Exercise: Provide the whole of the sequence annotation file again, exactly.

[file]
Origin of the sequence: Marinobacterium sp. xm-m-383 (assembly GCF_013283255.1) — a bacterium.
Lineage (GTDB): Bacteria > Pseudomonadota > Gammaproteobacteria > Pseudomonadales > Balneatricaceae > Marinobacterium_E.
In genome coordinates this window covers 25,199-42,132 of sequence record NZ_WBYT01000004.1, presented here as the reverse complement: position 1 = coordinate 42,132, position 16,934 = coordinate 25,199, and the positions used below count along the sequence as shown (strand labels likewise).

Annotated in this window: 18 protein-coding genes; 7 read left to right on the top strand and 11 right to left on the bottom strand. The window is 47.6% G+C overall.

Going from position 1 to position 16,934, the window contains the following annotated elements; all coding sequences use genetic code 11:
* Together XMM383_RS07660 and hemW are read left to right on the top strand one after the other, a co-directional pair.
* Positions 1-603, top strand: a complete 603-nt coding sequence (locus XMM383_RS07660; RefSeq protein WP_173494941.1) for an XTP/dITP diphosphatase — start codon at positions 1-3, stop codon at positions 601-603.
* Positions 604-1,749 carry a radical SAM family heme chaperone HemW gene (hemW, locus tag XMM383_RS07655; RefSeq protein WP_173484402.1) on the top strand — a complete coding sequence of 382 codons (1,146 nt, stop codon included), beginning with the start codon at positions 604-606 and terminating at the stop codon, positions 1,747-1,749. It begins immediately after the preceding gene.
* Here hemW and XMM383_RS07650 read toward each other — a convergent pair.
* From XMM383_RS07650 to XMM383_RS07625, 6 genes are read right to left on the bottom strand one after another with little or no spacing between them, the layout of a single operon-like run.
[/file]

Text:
Origin of the sequence: Marinobacterium sp. xm-m-383 (assembly GCF_013283255.1) — a bacterium.
Lineage (GTDB): Bacteria > Pseudomonadota > Gammaproteobacteria > Pseudomonadales > Balneatricaceae > Marinobacterium_E.
In genome coordinates this window covers 25,199-42,132 of sequence record NZ_WBYT01000004.1, presented here as the reverse complement: position 1 = coordinate 42,132, position 16,934 = coordinate 25,199, and the positions used below count along the sequence as shown (strand labels likewise).

Annotated in this window: 18 protein-coding genes; 7 read left to right on the top strand and 11 right to left on the bottom strand. The window is 47.6% G+C overall.

Going from position 1 to position 16,934, the window contains the following annotated elements; all coding sequences use genetic code 11:
* Together XMM383_RS07660 and hemW are read left to right on the top strand one after the other, a co-directional pair.
* Positions 1-603, top strand: a complete 603-nt coding sequence (locus XMM383_RS07660; RefSeq protein WP_173494941.1) for an XTP/dITP diphosphatase — start codon at positions 1-3, stop codon at positions 601-603.
* Positions 604-1,749 carry a radical SAM family heme chaperone HemW gene (hemW, locus tag XMM383_RS07655; RefSeq protein WP_173484402.1) on the top strand — a complete coding sequence of 382 codons (1,146 nt, stop codon included), beginning with the start codon at positions 604-606 and terminating at the stop codon, positions 1,747-1,749. It begins immediately after the preceding gene.
* Here hemW and XMM383_RS07650 read toward each other — a convergent pair.
* From XMM383_RS07650 to XMM383_RS07625, 6 genes are read right to left on the bottom strand one after another with little or no spacing between them, the layout of a single operon-like run.